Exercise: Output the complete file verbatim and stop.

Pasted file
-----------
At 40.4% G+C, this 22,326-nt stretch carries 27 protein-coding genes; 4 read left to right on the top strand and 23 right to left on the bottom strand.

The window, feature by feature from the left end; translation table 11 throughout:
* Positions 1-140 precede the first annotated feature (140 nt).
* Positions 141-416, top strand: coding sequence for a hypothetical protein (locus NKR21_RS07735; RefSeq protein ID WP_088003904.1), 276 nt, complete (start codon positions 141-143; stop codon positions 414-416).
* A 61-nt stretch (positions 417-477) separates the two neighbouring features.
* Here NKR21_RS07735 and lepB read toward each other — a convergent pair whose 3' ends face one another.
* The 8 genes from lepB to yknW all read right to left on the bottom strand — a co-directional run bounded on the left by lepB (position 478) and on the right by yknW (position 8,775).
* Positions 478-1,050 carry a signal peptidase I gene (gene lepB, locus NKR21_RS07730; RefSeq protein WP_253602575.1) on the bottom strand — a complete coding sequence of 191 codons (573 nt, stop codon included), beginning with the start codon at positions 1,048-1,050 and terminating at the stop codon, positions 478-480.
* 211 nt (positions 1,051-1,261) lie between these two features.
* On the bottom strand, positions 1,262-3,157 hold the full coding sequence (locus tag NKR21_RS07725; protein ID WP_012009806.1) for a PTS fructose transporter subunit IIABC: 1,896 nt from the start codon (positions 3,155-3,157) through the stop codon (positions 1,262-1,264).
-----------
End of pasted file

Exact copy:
At 40.4% G+C, this 22,326-nt stretch carries 27 protein-coding genes; 4 read left to right on the top strand and 23 right to left on the bottom strand.

The window, feature by feature from the left end; translation table 11 throughout:
* Positions 1-140 precede the first annotated feature (140 nt).
* Positions 141-416, top strand: coding sequence for a hypothetical protein (locus NKR21_RS07735; RefSeq protein ID WP_088003904.1), 276 nt, complete (start codon positions 141-143; stop codon positions 414-416).
* A 61-nt stretch (positions 417-477) separates the two neighbouring features.
* Here NKR21_RS07735 and lepB read toward each other — a convergent pair whose 3' ends face one another.
* The 8 genes from lepB to yknW all read right to left on the bottom strand — a co-directional run bounded on the left by lepB (position 478) and on the right by yknW (position 8,775).
* Positions 478-1,050 carry a signal peptidase I gene (gene lepB, locus NKR21_RS07730; RefSeq protein WP_253602575.1) on the bottom strand — a complete coding sequence of 191 codons (573 nt, stop codon included), beginning with the start codon at positions 1,048-1,050 and terminating at the stop codon, positions 478-480.
* 211 nt (positions 1,051-1,261) lie between these two features.
* On the bottom strand, positions 1,262-3,157 hold the full coding sequence (locus tag NKR21_RS07725; protein ID WP_012009806.1) for a PTS fructose transporter subunit IIABC: 1,896 nt from the start codon (positions 3,155-3,157) through the stop codon (positions 1,262-1,264).